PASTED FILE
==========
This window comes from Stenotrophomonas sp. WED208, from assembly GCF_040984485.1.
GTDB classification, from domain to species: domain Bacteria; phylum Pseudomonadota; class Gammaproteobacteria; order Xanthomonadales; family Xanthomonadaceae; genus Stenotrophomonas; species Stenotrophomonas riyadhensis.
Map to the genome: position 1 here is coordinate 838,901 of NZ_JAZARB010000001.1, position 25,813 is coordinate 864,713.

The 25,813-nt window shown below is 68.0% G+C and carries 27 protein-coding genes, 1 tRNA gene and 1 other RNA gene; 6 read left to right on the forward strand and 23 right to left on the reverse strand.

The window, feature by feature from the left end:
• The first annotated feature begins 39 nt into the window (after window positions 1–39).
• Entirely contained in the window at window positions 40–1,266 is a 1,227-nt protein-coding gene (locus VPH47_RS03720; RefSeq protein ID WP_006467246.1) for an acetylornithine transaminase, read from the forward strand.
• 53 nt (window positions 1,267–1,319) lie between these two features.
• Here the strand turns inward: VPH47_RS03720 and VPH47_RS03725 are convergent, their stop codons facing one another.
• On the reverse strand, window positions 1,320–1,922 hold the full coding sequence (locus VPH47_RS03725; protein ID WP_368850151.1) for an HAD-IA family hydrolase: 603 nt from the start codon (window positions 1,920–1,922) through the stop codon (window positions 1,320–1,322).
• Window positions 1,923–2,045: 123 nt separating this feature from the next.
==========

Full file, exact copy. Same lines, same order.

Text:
This window comes from Stenotrophomonas sp. WED208, from assembly GCF_040984485.1.
GTDB classification, from domain to species: domain Bacteria; phylum Pseudomonadota; class Gammaproteobacteria; order Xanthomonadales; family Xanthomonadaceae; genus Stenotrophomonas; species Stenotrophomonas riyadhensis.
Map to the genome: position 1 here is coordinate 838,901 of NZ_JAZARB010000001.1, position 25,813 is coordinate 864,713.

The 25,813-nt window shown below is 68.0% G+C and carries 27 protein-coding genes, 1 tRNA gene and 1 other RNA gene; 6 read left to right on the forward strand and 23 right to left on the reverse strand.

The window, feature by feature from the left end:
• The first annotated feature begins 39 nt into the window (after window positions 1–39).
• Entirely contained in the window at window positions 40–1,266 is a 1,227-nt protein-coding gene (locus VPH47_RS03720; RefSeq protein ID WP_006467246.1) for an acetylornithine transaminase, read from the forward strand.
• 53 nt (window positions 1,267–1,319) lie between these two features.
• Here the strand turns inward: VPH47_RS03720 and VPH47_RS03725 are convergent, their stop codons facing one another.
• On the reverse strand, window positions 1,320–1,922 hold the full coding sequence (locus VPH47_RS03725; protein ID WP_368850151.1) for an HAD-IA family hydrolase: 603 nt from the start codon (window positions 1,920–1,922) through the stop codon (window positions 1,320–1,322).
• Window positions 1,923–2,045: 123 nt separating this feature from the next.